Phoenix AZ (August 7, 2019) – After taking a graceful, half-mile flight across Horseshoe Lake, a 3-year-old bald eagle released back into the wild by the Arizona Game and Fish Department (AZGFD) and Liberty Wildlife was truly free once again.
It was a fitting conclusion for the bird, which was found in February at a dairy in Queen Creek. Left untreated with a shattered femur, it certainly would have died. Four months later, a small group of onlookers watched with excitement as this national symbol glided across the water’s surface, declaring its independence just days ahead of the Fourth of July holiday.
“As an agency, we strive to conserve and protect all of the state’s wildlife, but participating in something like this ahead of the Fourth of July is something special,” said Kyle McCarty, the department’s raptor biologist. “This eagle now has another shot at survival, and in a couple of years, when it becomes of breeding age, it may go on to bolster Arizona’s growing bald eagle population. For us, every eagle counts.”
In 2016, a few miles downstream along the Verde River, McCarty placed numbered metal bands around the bird’s legs while it was a nestling. This past winter, the bird was presumingly healthy and flourishing — until it somehow shattered its left leg and later was discovered on the ground.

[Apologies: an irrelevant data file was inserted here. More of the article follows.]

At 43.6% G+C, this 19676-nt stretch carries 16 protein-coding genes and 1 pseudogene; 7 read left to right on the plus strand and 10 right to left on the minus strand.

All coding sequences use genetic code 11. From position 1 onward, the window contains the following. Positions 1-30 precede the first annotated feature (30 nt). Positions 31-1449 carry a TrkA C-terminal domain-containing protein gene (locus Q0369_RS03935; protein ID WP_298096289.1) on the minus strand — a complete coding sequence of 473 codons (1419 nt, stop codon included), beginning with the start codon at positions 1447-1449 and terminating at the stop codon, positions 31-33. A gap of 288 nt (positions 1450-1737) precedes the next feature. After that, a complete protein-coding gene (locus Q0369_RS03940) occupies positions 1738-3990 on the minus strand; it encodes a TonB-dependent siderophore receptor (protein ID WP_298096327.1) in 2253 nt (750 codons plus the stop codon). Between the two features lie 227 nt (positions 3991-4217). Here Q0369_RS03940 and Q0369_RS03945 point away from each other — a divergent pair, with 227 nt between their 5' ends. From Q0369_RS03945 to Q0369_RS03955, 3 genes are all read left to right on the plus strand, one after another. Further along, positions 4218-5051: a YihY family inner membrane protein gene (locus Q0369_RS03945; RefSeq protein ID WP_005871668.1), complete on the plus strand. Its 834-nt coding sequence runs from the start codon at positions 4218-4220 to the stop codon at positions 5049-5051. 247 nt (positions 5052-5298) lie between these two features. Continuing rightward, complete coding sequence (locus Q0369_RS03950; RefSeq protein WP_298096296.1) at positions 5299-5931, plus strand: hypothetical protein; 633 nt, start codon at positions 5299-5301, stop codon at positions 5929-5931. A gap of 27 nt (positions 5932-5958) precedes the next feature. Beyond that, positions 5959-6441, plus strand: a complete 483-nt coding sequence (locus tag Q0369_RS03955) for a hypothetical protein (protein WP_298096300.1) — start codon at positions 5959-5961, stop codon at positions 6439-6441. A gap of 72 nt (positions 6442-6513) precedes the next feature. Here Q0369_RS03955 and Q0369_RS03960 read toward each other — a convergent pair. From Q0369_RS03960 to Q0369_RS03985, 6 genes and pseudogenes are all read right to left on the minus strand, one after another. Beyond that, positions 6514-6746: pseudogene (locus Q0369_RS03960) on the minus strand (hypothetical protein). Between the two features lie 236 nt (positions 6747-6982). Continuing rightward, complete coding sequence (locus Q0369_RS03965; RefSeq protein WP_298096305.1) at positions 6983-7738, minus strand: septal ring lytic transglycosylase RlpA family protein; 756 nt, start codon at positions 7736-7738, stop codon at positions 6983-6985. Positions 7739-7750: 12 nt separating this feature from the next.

X-rays were taken at Liberty Wildlife, revealing extensive damage that required a 45-minute surgical procedure to insert a metal rod and screws.
“It was a pretty severe break and took longer to heal than we had expected, but with time and great care from our medical team, including volunteer veterinarian Dr. Stephanie Lamb, the leg was repaired and he’s able to grasp well with it,” said Laura Hackett, Liberty Wildlife biologist. “He is the 105th bald eagle that Liberty Wildlife has been able to help return back into the wild in its 38-year history.”
For more information about what AZGFD does to manage the state’s 800-plus native species, including bald eagles, visit www.azgfd.gov. To learn more about what Liberty Wildlife does to rescue and rehabilitate wildlife, visit www.libertywildlife.org.
Those wanting to support AZGFD’s mission to conserve and protect Arizona’s wildlife can sign up for a Conservation Membership package by visiting www.azwildlifehero.com.